Alaska energy center director lives off the grid

FAIRBANKS, ALASKA - When Gwen Holdmann reached Fairbanks with three sled dogs in 1994, the graduate student had little else.

She called home a small cabin in the woods, but really, she said, it was an abandoned place off the utility grid.

She's come a long way, helping Bernie Karl build his Chena Hot Springs Resort into an international prototype of renewable energy in action, and she recently was named director of the Alaska Center for Energy and Power at University of Alaska. Holdmann is a hot commodity in state legislative circles, with Senate and House energy committees repeatedly requesting her testimony on a variety of energy issues.

But she and her family, including twin babies, still live off the grid, now by choice.

The lifestyle has brought home to the engineer how crucial affordable energy is to the way we live.

"I've never lived on the grid," Holdmann said.

"I've never had electricity since I moved to Alaska, never had running water. I got really interested in energy because I didn't have any.

"We really need energy; it's just this tool we use in our lives for all the beneficial types of things that we have and that we can't take for granted. It's a really interesting thing for me."

Growing up in Wisconsin, Holdmann entertained dreams of Alaska living from an early age. The majestic beauty and wide-open spaces captivated her, a pull that grew stronger as she got involved with sled dogs at a Minnesota kennel.

She majored in engineering and physics at Bradley University in Illinois on a full tennis scholarship — a sport the University of Alaska doesn't offer, or else she'd have moved north earlier.

The day she graduated from college, she packed her rig and headed to the Alaska Highway, destination Fairbanks, with dreams of running the Yukon Quest.

"I didn't know anyone and I didn't have a job per se, but I did have sled dogs," she said. "I wanted to be a musher."

In Fairbanks, Holdmann studied at UAF's Geophysical Institute for several years before taking leave to run the Quest in 1998.

The school was focused on research, but not on the real-world, applied research Holdmann was passionate about. She'd grown a bit disillusioned.

Holdmann returned to applied work as a design engineer for renewable energy systems at ABS Alaskan.

"It was more real, more tied to real life and the problems people deal with every day," she said.

She launched her own business, Your Own Power Company, and eventually left ABS to join Karl at the hot springs 60 miles east of Fairbanks, where she stayed more than four years.

"It was just a super-awesome opportunity to take this resort that was really inefficient and had a lot of issues in terms of energy costs, and try to turn everything around and make it as close to 100 percent renewable energy as we can," she said.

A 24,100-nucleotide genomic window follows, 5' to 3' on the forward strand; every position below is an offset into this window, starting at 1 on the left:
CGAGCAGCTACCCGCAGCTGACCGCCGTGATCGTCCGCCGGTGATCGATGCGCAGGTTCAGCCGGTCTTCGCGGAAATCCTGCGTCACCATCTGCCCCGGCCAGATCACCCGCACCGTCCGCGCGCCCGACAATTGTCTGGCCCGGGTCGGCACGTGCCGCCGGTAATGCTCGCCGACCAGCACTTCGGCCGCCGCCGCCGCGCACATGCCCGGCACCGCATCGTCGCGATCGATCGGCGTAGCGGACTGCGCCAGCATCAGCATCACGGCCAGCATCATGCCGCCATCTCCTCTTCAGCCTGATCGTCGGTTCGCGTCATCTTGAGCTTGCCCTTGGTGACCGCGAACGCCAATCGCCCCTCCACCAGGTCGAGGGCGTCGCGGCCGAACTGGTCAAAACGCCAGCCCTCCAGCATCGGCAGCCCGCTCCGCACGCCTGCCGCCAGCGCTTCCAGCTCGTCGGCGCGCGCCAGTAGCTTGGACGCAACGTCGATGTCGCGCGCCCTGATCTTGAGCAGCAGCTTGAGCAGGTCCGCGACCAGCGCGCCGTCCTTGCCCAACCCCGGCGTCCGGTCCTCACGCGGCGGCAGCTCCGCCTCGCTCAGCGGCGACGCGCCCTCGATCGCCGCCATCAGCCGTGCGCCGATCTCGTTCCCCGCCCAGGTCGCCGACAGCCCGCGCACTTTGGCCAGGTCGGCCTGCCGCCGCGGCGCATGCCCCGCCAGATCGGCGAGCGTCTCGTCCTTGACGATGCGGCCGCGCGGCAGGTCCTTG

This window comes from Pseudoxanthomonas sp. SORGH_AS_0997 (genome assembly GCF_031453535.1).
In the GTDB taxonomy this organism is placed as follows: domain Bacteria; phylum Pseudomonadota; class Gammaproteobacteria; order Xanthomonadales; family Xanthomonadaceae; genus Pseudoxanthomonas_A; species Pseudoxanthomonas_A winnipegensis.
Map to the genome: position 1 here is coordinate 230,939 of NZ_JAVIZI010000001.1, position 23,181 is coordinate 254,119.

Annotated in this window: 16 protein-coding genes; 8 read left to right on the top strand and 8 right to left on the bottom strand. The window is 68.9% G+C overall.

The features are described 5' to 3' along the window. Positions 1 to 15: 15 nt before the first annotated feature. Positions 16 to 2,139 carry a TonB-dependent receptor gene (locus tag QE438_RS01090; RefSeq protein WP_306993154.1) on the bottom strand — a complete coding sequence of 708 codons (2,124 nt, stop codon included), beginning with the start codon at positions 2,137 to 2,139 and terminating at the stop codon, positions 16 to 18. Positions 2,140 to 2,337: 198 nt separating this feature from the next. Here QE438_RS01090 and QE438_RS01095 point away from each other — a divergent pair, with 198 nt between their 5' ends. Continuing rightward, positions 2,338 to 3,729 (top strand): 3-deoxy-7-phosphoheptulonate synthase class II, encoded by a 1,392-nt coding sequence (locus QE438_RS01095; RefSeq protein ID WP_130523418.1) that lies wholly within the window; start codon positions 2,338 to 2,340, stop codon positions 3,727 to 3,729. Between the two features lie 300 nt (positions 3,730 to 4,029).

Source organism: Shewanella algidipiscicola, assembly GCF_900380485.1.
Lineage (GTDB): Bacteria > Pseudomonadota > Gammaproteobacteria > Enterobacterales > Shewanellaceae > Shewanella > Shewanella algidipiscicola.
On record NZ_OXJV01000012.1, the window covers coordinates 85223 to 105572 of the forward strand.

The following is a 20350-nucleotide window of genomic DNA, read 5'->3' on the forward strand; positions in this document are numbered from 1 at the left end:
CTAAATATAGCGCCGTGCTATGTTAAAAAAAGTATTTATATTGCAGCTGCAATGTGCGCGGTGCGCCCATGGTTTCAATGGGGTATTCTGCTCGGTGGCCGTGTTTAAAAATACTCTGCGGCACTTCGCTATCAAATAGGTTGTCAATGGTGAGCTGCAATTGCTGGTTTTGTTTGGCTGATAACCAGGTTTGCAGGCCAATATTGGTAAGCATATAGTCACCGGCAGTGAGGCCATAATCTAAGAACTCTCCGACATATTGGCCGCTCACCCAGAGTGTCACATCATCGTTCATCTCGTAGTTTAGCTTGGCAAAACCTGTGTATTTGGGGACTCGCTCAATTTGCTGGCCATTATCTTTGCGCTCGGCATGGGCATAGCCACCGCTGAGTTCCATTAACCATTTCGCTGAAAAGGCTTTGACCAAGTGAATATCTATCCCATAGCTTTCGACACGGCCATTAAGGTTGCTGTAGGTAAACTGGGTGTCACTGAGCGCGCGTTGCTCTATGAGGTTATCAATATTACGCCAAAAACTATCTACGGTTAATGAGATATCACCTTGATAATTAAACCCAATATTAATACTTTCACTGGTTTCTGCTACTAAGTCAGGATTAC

The two enjoyed a synergistic partnership, but Holdmann wanted to bring energy solutions to a broader audience. She transferred to the university's Alaska Center for Energy and Power, serving as acting director until earning the official title in July.

It's a challenge she relishes as she seeks not only to bolster renewable portfolios, but to make traditional energy production more efficient.

"There's a place for renewables and renewables are really important, but we need to be prudent about all types of resources we have in Alaska," she said. "Those resources belong to all of us, current and future Alaskans. We have so many opportunities here; it's just an amazing state."

Energy consumes much of Holdmann's time, and she loves it.

She's concluded that there is no single energy solution for Alaska, where needs are as diverse as resources. She's interested in how to drive state investment in projects that most directly benefit the state, and is hopeful for a state energy policy to set that direction.

"That's the kind of thing I think about in the middle of the night," Holdmann said. "What can we really do to think about energy and distribution in Alaska that's totally outside the box? What can we do here that could be really extraordinary and really set us on the path to being an international leader, not just in the use of our resources, but also in energy policy?"

Dogs remain a mainstay of Holdmann's world, although she hasn't been on a sled since her twins were born in August 2008.

Her husband, Ken Anderson, a noted musher who finished the 2008 Iditarod second to Lance Mackey, mushes full-time. That allows Holdmann to at least run dogs vicariously.

"He basically runs dogs, and I engineer solutions to energy," Holdmann said, a wide smile breaking. "I always feel like I'm the luckiest person on the planet, because I get to do all the things I love to do."

They lived in a 14-by-16 cabin for years, until recently building a 24-by-28 place on their own.

"It's still pretty small by most standards, but for us, it seems like a mansion," she smiled.

Their log home is powered with solar panels, batteries and a diesel generator, and they're hoping to invest soon in a wind turbine to supplement the renewable portfolio.

"We're just really conscious of how we use our energy and how much it costs," Holdmann said. "It just made me really aware of what the different options are and made me start to think more about energy on a society basis."

They run several vehicles on waste vegetable oil, although Holdmann, a busy mother of twins, said she occasionally fills the tank with regular diesel.

"I have to admit that I cheat sometimes," she laughed. "You can't do everything."


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